Articles tagged art

‘Beltracchi: The Art of Forgery’ Almost Hits the Mark

This isn't an failure but it's not an unqualified success. Its greatest triumph is that it encourages to look beyond its own frames, whether it means to or not.

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‘Marwencol’ Is a Powerful Story About Art and Recovery

This documentary about self-imagining and storytelling reflects the intricate, ever shifting ways that we all understand ourselves, the worlds inside and around us.

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On the Sameness and Difference of ‘Warhol & Mapplethorpe’

This new museum book highlights the challenge of housing two giants under one roof, with mixed results.

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For a Book on Technology, Sven Birkerts’ ‘Changing the Subject’ Is Surprisingly Personal

The honesty, lyricism, and thoughtfulness make Changing the Subject a pleasure to read.

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Five Obstacles That App Artists Face

An opportunity presents itself now for a new kind of art, an art that takes the Minotaur of our times, the internet, by the horns and twists it back in on itself. What we need are more app artists.

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Is ‘The Art of Forgery’ an Art at All?

Noah Charney's intriguing survey of art crime grapples with a question that he himself never fully answers: are the great forgers artists in their own right?

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‘Come As You Are’: This Is the Season for Remembering the ‘90s

The complexity of identity, audience, and capital is a strong current running throughout this beautiful book.

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The Aliens Landed in Latin America a Long Time Ago

Past Futures makes clear; futuristic and fantastical art has long been a feature of Latin American sci-fi.

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‘Out of Sight’ Gives LA’s ‘60s Art Scene the Respect It’s Due

It is now universally understood that LA is among a handful of global centers for the production of significant new art.

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Those Talented, Tempestuous Van Goghs: ‘Vincent and Theo’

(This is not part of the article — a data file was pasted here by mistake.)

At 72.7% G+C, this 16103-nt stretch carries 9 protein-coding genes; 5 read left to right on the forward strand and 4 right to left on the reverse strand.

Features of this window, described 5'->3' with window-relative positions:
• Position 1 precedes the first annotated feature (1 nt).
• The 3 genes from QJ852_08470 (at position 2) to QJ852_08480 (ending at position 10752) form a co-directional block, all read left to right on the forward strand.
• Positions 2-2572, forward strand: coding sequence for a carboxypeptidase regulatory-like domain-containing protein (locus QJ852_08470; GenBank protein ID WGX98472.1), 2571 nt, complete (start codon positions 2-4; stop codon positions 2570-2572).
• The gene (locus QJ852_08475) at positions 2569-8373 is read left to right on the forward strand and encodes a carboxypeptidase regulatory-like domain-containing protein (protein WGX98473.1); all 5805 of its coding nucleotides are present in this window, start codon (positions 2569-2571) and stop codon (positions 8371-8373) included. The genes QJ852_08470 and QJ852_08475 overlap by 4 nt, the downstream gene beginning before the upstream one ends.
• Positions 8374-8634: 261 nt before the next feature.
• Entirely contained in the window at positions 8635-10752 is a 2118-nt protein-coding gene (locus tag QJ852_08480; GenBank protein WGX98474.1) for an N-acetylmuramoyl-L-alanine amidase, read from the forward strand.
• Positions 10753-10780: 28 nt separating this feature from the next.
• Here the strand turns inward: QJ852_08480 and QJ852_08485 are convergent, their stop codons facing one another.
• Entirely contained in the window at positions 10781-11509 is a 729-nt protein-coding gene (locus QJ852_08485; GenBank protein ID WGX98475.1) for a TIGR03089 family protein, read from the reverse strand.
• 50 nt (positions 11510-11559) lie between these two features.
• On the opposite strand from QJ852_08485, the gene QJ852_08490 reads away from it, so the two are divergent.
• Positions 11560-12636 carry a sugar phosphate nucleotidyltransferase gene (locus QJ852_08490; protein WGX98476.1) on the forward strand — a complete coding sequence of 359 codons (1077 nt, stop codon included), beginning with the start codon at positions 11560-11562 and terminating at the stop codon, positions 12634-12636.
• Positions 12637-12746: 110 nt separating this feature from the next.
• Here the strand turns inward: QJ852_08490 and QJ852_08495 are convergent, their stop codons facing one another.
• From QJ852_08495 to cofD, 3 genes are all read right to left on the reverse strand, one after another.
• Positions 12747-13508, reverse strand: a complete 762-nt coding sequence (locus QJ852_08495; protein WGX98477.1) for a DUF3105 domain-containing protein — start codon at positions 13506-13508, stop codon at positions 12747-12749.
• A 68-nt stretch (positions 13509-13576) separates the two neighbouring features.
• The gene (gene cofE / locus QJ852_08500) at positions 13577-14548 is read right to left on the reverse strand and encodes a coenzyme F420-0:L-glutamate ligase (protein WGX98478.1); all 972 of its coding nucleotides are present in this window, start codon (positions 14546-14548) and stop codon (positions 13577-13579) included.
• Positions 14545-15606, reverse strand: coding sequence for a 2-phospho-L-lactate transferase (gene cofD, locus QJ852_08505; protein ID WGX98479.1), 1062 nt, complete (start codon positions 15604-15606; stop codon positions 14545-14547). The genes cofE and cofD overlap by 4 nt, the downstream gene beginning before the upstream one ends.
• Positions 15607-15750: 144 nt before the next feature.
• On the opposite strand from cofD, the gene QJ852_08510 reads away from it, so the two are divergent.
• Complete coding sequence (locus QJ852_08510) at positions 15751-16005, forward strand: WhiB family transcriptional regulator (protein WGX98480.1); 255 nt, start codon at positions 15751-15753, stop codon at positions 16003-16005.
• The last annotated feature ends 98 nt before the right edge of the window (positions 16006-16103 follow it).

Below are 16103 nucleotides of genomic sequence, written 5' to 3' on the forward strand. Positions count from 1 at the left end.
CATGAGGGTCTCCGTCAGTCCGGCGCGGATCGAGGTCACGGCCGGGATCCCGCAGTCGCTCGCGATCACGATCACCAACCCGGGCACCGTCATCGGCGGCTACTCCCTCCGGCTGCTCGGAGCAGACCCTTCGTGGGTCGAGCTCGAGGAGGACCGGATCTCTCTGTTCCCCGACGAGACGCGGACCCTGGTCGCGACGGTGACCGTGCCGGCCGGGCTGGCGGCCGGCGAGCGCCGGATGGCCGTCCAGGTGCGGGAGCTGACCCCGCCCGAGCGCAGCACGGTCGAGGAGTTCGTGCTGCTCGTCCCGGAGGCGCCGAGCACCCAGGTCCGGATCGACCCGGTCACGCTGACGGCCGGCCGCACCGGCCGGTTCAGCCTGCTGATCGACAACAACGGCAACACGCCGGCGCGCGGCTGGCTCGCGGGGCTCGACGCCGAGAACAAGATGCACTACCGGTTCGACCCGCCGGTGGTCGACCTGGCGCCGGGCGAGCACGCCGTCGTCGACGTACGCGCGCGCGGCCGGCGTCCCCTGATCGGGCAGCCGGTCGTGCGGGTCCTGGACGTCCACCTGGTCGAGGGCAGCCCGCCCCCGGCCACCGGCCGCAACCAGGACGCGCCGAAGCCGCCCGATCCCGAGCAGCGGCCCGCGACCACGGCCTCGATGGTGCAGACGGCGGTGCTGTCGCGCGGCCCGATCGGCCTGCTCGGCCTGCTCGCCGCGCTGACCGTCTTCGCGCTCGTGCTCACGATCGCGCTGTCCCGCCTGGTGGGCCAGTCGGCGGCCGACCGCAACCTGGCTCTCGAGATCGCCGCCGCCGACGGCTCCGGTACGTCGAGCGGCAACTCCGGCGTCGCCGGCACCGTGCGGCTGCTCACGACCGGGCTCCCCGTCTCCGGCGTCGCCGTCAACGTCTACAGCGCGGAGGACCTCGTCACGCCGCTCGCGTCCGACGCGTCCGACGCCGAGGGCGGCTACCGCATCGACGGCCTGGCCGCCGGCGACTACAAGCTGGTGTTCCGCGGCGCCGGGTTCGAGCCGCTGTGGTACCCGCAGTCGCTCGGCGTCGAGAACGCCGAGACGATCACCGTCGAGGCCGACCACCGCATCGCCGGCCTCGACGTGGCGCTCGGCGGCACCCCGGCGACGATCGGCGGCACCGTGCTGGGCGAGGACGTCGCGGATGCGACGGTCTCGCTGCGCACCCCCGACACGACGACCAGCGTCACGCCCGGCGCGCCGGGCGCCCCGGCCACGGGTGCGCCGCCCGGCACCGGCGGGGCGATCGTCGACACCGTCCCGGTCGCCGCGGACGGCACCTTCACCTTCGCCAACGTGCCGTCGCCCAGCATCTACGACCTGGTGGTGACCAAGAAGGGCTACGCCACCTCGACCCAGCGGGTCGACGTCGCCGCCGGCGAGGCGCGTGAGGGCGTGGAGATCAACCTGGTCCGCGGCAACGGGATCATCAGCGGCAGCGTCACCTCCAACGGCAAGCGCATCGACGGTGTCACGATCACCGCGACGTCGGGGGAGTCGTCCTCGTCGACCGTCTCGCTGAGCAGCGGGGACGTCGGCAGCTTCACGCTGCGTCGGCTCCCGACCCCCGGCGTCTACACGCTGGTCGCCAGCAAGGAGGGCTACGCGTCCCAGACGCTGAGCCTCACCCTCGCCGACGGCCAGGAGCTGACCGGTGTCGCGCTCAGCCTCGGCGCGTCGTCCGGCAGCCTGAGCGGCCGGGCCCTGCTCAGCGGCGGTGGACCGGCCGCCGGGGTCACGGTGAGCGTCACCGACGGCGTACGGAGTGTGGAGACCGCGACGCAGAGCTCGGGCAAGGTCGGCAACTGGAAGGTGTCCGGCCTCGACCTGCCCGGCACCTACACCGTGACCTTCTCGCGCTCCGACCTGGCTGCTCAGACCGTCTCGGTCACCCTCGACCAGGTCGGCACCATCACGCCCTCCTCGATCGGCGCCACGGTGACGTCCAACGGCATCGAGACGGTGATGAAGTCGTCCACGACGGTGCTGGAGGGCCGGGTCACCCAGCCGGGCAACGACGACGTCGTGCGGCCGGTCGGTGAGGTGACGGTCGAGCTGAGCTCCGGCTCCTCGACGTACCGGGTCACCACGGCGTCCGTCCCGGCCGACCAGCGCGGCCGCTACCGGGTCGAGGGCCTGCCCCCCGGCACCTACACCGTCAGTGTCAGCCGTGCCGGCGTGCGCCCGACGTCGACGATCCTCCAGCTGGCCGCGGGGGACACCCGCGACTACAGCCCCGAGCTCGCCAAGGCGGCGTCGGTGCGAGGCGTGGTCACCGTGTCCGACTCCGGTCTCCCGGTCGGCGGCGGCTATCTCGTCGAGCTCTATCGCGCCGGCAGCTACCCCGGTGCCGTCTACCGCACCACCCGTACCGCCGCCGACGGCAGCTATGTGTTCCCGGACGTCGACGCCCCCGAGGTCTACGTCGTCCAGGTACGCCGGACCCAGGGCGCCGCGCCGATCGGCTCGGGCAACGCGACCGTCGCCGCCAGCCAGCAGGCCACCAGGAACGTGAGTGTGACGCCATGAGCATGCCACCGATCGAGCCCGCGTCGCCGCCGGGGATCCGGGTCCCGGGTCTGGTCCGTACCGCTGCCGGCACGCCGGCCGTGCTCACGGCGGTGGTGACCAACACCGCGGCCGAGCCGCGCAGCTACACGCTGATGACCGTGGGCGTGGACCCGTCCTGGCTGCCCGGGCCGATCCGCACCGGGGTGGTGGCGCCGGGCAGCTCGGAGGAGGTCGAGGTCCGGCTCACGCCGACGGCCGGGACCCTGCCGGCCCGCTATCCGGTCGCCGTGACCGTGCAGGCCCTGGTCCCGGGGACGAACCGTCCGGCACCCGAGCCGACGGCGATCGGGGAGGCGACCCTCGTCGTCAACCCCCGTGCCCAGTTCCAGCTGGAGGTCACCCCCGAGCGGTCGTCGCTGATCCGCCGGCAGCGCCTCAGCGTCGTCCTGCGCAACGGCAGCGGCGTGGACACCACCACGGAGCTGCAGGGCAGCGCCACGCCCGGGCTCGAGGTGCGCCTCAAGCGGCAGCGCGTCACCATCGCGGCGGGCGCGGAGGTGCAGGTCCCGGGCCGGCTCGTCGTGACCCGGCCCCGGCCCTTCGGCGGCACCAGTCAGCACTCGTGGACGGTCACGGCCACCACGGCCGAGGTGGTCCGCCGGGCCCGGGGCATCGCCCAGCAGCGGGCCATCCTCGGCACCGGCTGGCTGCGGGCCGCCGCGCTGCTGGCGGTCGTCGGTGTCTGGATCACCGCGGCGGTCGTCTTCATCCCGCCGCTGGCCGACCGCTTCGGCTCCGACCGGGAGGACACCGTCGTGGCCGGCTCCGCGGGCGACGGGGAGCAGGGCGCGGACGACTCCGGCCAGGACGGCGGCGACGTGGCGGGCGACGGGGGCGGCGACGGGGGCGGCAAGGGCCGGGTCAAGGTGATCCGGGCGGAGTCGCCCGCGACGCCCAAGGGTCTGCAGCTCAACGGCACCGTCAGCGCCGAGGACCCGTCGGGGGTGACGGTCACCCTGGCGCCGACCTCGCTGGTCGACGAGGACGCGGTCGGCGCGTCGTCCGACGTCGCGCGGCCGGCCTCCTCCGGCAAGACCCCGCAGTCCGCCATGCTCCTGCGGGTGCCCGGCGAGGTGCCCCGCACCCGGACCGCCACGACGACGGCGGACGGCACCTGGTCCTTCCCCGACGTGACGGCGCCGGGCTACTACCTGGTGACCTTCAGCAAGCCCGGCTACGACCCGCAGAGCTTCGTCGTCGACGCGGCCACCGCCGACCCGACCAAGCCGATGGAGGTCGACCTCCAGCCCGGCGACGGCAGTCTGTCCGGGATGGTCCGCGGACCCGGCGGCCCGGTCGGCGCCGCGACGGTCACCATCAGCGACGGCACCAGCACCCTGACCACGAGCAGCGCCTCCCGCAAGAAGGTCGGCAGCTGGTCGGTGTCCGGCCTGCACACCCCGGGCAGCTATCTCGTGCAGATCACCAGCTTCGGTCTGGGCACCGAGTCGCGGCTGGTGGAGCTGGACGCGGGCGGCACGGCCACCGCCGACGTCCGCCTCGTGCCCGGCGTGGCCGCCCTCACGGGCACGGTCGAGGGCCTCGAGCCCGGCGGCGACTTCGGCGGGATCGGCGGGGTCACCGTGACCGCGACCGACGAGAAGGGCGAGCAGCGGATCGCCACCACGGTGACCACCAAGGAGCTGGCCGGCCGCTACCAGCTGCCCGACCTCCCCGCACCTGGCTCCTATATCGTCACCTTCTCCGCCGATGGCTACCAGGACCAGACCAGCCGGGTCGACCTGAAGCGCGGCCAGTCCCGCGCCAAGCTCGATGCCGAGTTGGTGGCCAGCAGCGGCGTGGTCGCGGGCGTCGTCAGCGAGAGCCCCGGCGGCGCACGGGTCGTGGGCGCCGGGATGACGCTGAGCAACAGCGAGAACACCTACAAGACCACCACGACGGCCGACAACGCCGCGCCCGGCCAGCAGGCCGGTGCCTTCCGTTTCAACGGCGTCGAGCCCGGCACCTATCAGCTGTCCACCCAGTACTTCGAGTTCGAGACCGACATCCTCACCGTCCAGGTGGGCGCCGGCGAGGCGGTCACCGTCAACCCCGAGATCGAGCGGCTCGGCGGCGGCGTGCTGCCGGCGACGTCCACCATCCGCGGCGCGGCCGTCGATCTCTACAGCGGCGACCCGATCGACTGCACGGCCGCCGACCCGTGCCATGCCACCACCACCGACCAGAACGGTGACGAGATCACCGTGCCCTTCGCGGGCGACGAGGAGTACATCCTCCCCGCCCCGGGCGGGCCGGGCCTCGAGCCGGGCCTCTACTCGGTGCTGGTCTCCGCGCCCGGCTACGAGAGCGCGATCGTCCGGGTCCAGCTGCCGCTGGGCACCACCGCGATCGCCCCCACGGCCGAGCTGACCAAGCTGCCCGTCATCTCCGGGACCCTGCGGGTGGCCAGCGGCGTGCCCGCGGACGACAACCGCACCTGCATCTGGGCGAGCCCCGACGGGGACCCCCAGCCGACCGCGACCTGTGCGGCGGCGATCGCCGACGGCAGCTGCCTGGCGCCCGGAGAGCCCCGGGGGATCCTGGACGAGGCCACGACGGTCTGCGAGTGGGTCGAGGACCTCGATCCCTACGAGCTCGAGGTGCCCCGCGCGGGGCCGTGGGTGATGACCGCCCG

Robert Altman’s beautiful film reminds us of Van Gogh's genius and provides an intimate portrait of two brothers bound by their love of art.

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11 Jun 2014 // 1:30 AM

Eve Babitz, with Los Angeles at Her Feet

As the cynosure of the counterculture, Eve Babitz knew everybody worth knowing; slept with everybody worth sleeping with and better still, made herself felt in every encounter.

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‘Shelter Island’ Makes Harald Olsen’s Art a Living, Breathing, Organic Experience

Shelter Island is the sort of film that can take audiences who know nothing about art or care nothing for it and make them feel something.

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‘Beyond Good & Evil’, Beyond Art & Not-Art

Culture, civility, and empathy. When crafted with the elegance and care of Beyond Good & Evil, videogames exceed every arbitrary 'requirement' for Art demanded by those who would deny them worth.

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Self Indulgence or Self Realization?: Sony’s “Michael” Ad

What Sony's ad might recognize about games is my own self indulgence, as constantly trying on the roles of heroes is a pretty narcissistic pastime.

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The Museum of Modern Art Highlights ‘Images of War (At a Distance)’

Visual artist Harun Farocki's MoMA installation fuses images of war and violence with the documentary mode to create a bold, confrontational hybrid.

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Art and the American Evolution: The Arts of the Americas Wing at the Boston Museum of Fine Arts

In America, art tells the story of an early predominance of classical European ideals, the emergence of a national identity amidst civil war, and the melting-pot existentialism that dominated a media-obsessed 20th century.

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Miwa Gemini: Fantastic Lies of Grizzly Rose

Grizzly Rose's lies may be fantastic, but Gemini's songwriting is terrific as well.

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‘The Record: Contemporary Art and Vinyl’ Conveys the Physical Beauty of Migratory Sound

The objects of popular culture have a strange hold over us, demanding that we not abandon them, or that we at least mourn their passing. Records gave voices an afterlife and people, in turn, give records an afterlife.

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‘Van Gogh: A Brush with Genius’ Is Van Gogh, Heavily Bowdlerized

The IMAX film Van Gogh: A Brush with Genius delivers less than it promises.

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Jot In ‘Lists’ At the Top of Your ‘To Read’ List

Ranging from suggestive scraps to wildly illustrated sketchbooks, this unusual collection demonstrates that "in the hands of artists, lists can be works of art in and of themselves".

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More Recent Articles
//Mixed media

Because Blood Is Drama: Considering Carnage in Video Games and Other Media

// Moving Pixels

"It's easy to dismiss blood and violence as salacious without considering why it is there, what its context is, and what it might communicate.

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